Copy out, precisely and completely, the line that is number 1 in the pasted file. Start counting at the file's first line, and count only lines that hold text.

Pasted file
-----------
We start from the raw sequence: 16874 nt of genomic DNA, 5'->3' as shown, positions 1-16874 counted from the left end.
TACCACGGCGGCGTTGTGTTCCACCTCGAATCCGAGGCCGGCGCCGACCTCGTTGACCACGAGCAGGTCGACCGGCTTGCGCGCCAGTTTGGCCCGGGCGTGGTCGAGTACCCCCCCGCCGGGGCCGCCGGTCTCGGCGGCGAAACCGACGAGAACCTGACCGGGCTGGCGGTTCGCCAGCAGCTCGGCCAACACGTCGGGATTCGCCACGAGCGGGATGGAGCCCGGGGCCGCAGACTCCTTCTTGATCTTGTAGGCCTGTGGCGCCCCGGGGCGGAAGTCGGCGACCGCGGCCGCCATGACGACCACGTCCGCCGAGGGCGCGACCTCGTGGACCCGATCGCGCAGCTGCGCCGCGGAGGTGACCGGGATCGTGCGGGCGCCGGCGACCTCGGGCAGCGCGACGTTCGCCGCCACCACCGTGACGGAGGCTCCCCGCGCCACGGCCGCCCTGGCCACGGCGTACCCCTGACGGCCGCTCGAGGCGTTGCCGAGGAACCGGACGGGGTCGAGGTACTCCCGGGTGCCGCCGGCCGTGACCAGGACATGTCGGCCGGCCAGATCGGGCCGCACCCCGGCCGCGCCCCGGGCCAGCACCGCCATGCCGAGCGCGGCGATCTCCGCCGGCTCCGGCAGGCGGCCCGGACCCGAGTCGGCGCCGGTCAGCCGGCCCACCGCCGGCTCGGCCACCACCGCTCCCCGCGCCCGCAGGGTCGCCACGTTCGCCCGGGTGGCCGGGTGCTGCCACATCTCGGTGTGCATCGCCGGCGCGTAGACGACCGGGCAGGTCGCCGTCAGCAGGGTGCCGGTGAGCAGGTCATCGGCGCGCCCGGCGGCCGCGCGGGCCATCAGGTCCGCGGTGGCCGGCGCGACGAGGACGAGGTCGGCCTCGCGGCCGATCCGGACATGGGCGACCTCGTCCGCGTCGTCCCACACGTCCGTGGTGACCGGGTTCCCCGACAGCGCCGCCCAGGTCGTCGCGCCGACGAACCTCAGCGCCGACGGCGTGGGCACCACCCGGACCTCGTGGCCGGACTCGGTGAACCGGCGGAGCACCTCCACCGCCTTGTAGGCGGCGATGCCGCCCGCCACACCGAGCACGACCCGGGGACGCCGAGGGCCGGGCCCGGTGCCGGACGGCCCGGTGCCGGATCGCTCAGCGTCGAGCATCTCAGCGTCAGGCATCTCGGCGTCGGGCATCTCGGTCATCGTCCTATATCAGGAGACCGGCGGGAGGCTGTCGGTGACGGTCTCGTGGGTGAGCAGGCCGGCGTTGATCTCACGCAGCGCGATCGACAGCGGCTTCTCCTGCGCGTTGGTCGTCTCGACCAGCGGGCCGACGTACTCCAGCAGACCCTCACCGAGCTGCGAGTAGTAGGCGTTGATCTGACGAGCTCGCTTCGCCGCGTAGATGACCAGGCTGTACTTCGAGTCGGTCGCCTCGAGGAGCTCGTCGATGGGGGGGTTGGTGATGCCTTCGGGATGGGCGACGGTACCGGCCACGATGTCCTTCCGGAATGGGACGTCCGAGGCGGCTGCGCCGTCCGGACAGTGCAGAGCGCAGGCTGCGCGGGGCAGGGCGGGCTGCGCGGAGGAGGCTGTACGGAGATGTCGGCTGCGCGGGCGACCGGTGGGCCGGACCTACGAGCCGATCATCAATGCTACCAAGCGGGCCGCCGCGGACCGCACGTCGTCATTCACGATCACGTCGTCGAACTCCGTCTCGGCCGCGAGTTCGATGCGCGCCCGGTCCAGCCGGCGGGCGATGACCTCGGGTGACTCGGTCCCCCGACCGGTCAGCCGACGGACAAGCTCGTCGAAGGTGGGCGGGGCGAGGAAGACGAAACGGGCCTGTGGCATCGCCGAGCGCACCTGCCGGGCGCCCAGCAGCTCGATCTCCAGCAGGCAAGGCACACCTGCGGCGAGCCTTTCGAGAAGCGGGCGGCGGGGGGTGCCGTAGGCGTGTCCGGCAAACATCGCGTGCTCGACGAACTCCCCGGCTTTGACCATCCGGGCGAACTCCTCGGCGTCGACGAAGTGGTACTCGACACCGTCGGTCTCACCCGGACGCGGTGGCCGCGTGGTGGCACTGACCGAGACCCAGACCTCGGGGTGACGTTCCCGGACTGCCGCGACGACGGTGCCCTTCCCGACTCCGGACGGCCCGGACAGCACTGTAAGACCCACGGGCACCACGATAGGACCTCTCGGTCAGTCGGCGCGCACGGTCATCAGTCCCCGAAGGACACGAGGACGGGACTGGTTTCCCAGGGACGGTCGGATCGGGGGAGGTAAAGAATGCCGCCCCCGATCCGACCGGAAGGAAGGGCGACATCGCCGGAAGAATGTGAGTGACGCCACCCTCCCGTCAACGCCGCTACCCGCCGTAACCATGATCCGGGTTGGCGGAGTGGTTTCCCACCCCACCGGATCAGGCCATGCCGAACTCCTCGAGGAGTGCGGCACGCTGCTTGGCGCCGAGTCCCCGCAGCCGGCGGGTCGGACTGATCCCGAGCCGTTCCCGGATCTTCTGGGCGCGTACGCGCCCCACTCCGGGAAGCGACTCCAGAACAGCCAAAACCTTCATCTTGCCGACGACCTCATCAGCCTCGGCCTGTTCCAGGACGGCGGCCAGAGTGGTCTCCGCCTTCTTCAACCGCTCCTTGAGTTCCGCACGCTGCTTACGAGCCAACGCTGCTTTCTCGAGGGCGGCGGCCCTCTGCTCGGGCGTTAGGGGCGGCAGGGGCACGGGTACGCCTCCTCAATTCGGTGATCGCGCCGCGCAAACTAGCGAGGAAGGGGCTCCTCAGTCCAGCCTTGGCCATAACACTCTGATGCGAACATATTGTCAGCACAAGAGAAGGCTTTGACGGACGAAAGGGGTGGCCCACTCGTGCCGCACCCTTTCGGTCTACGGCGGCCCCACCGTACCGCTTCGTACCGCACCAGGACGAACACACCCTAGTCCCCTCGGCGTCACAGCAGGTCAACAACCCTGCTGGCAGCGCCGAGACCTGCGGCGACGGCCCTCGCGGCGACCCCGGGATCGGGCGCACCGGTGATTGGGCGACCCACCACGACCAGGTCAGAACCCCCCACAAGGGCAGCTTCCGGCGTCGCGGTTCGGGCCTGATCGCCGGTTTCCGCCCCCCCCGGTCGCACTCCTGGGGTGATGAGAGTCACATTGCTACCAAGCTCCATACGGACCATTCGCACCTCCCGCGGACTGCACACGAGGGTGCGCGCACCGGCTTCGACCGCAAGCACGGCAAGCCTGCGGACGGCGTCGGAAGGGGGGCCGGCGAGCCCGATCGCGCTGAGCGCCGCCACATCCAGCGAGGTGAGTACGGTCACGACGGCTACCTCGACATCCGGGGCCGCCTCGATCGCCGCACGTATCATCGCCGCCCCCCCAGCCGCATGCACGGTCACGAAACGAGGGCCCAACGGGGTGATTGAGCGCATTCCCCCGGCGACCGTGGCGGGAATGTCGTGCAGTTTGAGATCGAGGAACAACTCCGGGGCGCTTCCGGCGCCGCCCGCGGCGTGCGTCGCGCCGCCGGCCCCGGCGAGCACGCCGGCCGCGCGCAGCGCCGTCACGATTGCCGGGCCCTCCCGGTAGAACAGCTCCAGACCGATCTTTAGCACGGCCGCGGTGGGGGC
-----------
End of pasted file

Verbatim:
We start from the raw sequence: 16874 nt of genomic DNA, 5'->3' as shown, positions 1-16874 counted from the left end.